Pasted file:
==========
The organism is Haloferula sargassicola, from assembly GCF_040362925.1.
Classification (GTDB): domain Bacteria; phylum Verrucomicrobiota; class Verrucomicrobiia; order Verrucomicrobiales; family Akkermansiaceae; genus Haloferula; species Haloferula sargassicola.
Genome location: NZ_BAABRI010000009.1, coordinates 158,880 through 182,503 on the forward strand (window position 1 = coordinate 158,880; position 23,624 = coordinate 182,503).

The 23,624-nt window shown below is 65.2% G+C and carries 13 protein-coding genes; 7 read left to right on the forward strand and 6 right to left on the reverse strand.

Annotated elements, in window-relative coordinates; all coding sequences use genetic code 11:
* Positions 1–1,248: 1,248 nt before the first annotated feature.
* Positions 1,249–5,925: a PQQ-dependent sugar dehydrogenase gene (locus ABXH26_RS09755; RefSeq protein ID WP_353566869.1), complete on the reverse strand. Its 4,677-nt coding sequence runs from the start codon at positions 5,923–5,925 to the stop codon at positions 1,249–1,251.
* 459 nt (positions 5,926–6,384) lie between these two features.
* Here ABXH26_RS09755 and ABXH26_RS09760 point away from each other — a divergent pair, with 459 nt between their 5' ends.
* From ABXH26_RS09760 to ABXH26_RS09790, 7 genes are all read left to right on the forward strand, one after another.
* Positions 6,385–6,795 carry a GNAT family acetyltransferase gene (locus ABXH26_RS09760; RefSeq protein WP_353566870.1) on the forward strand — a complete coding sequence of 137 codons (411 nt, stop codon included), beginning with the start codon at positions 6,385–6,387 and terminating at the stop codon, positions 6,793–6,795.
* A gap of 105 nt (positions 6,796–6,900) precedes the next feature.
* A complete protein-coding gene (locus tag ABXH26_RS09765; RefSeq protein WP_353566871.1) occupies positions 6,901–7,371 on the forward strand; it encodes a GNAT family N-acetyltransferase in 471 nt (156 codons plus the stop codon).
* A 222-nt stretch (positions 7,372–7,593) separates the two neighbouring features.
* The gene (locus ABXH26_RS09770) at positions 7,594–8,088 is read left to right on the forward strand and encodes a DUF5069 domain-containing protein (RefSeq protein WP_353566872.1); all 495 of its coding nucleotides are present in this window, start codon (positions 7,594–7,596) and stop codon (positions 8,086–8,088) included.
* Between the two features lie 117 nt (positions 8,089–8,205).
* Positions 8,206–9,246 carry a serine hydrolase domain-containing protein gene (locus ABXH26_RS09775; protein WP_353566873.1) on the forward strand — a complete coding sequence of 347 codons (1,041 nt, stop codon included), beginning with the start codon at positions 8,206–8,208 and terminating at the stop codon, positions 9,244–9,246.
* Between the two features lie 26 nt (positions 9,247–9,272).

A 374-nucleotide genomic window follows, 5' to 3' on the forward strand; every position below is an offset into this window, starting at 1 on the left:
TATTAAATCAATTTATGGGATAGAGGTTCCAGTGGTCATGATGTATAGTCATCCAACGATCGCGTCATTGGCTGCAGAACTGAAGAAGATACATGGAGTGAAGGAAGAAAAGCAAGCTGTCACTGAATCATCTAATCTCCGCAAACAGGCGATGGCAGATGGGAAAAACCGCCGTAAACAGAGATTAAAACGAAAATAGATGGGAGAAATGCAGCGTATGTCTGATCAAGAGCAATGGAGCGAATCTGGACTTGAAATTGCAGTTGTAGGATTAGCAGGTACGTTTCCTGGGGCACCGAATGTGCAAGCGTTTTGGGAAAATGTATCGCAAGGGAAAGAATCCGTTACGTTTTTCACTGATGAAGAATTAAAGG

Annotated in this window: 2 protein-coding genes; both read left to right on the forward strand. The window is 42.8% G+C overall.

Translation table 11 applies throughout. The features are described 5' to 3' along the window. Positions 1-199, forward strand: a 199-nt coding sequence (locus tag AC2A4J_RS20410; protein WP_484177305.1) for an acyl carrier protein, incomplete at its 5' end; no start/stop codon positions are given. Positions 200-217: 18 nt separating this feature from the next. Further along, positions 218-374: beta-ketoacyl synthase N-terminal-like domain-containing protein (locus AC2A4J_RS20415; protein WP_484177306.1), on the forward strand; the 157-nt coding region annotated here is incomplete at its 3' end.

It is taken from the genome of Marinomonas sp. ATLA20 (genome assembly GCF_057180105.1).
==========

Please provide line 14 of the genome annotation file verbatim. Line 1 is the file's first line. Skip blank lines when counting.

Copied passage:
* A 222-nt stretch (positions 7,372–7,593) separates the two neighbouring features.